A busy week at work for me, and some distractions in the news.
There’s been quite a bit of talk about the movie Sicario. I’m curious. Have you seen it? And how does it, as fiction, stack up to the realities of our drug war?
I must admit, I’m not rushing out to catch it. In part, because when I go to the movies I usually want to escape. And a movie about the drug war just doesn’t feel like entertainment to me.
Legal marijuana sales began yesterday in Oregon. Sky fallen yet?
Can Addicts Finally Force the War on Drugs to End? by Maia Szalavitz
People who use or have used drugs rarely have a seat at the table when policy is set—and are heard from mainly in the form of stories of sin and repentance.
But now a group called Unite to Face Addiction is planning a massive rally in Washington, DC, to attack stigma and call for change. On Sunday, October 4, big names like Steven Tyler, Joe Walsh, Jason Isbell of the Drive-By Truckers, and Sheryl Crow will perform. Speakers will include former Congressman Patrick Kennedy, former baseball player Darryl Strawberry, author William Cope Moyers and current “drug czar” Michael Botticelli, who is in recovery himself. […]
The biggest challenge—other than fundraising—was trying to build a coalition, according to Williams. “How do we get prevention and harm reduction and recovery and treatment people who all disagree, how do we get them under a broad umbrella?” he asks rhetorically.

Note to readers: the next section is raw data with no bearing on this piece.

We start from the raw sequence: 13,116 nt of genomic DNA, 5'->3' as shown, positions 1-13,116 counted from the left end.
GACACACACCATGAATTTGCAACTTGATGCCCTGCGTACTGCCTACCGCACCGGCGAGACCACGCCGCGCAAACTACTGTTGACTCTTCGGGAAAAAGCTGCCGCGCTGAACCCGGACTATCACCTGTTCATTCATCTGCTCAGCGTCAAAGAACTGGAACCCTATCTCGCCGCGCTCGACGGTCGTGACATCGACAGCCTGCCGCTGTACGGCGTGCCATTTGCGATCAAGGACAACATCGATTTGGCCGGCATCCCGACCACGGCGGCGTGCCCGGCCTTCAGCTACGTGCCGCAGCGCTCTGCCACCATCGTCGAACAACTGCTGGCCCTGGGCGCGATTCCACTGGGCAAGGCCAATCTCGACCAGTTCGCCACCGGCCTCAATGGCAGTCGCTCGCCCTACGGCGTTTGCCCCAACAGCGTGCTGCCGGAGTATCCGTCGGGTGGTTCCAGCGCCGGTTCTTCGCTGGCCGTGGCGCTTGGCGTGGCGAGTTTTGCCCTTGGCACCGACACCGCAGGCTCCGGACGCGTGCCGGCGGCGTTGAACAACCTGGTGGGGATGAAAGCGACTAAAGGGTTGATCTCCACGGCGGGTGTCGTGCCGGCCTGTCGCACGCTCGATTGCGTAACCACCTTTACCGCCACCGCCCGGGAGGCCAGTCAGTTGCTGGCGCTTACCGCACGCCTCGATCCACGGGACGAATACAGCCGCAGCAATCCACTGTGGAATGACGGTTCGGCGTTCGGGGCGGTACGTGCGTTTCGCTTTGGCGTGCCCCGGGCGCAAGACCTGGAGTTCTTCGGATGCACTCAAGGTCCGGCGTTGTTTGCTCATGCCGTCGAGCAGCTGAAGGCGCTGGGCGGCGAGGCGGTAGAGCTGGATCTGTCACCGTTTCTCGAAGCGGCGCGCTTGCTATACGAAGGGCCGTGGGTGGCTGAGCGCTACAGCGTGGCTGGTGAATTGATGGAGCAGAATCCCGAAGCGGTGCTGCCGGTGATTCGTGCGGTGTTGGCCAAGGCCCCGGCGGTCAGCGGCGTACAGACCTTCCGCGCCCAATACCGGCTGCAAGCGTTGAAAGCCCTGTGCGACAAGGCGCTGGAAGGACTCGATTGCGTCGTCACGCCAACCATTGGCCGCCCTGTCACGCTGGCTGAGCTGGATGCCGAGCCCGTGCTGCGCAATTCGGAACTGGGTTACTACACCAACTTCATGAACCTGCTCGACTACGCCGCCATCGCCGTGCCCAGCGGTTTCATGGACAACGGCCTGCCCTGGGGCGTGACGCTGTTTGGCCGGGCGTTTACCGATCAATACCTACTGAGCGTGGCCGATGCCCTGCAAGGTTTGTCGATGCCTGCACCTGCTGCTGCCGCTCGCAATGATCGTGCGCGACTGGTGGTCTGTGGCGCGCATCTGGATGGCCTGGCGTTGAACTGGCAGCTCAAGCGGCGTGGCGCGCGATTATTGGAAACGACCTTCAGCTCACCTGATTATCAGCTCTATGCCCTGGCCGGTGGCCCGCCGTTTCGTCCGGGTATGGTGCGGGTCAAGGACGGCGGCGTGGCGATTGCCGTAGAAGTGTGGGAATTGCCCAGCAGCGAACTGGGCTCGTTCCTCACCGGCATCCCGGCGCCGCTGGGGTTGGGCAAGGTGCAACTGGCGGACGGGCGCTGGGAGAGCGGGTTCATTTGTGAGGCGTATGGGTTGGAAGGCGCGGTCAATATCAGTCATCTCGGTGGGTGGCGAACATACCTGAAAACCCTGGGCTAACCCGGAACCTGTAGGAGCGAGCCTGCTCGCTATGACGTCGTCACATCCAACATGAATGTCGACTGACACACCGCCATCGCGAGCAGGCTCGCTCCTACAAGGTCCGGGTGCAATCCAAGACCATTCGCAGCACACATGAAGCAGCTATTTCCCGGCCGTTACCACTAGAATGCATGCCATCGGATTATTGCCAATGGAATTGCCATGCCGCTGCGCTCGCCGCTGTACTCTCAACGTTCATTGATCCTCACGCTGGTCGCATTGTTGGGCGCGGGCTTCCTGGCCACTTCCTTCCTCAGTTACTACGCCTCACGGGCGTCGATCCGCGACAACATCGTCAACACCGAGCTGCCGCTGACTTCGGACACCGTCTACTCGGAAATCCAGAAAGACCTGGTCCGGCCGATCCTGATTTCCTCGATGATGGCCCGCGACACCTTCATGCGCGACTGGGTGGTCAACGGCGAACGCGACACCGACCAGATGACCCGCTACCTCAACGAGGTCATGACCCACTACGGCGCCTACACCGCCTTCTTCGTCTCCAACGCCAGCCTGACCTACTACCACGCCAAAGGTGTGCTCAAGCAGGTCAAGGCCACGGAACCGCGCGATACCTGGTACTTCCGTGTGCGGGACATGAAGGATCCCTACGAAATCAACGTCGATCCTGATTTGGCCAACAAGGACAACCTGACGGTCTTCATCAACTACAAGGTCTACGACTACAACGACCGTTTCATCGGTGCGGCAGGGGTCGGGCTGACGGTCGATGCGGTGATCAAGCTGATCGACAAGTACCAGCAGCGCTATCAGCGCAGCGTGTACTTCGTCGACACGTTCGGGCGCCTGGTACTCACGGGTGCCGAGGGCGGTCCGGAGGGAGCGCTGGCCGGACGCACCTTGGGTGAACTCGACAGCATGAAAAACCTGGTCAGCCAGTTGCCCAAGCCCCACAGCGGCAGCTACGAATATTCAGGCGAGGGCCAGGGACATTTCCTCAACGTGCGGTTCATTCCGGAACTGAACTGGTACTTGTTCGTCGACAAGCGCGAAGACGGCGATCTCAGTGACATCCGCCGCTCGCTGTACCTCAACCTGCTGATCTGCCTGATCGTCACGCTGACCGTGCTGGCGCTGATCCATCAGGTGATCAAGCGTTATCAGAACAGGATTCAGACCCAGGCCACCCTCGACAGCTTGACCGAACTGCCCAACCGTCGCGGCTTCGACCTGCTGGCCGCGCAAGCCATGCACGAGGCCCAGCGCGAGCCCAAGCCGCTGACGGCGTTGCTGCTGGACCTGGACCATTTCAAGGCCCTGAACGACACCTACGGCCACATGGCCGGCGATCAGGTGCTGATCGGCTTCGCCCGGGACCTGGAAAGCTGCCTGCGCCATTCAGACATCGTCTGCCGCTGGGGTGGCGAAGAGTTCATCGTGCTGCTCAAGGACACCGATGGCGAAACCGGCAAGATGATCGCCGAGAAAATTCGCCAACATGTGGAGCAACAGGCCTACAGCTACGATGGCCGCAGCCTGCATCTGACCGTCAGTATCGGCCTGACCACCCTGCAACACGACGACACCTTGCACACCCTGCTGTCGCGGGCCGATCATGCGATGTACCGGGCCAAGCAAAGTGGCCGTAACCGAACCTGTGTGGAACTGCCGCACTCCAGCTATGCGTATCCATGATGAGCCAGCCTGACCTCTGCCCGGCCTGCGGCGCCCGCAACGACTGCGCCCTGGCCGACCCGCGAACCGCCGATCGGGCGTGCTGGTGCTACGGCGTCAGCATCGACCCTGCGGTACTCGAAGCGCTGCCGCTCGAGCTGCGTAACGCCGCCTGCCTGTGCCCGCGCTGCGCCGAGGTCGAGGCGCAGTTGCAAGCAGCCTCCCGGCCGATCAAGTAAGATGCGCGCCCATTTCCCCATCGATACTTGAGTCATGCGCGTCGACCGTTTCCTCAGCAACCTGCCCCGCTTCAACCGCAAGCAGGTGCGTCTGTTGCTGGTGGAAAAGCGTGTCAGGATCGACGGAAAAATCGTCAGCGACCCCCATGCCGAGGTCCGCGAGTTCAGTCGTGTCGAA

I’m happy to see this, while also recognizing the challenge. There are huge sections of the treatment industry that are little more than opportunistic mercenaries (like the vultures who send me letters all the time offering to write “free” guest posts about treatment and recovery in exchange for a text link to get better Google rankings for treatment businesses) who publicly push for continued prohibition so they can skim the criminal justice referral cream off the top, and, when they encounter people who really need help, conduct unsound treatment practices that can leave patients more vulnerable to overdose deaths.
Not that addicts themselves always have the right answers. Sometimes those in recovery can be rather religious in their proselytizing about their particular recovery method or about the dangers of “their” drug, not accepting that their story isn’t everyone’s story.
But on the other hand, too often there has been a paternal approach to addicts that says they are unable to speak about their own experience and they must be cared for against their own will.
It’ll be interesting to see what comes of this event.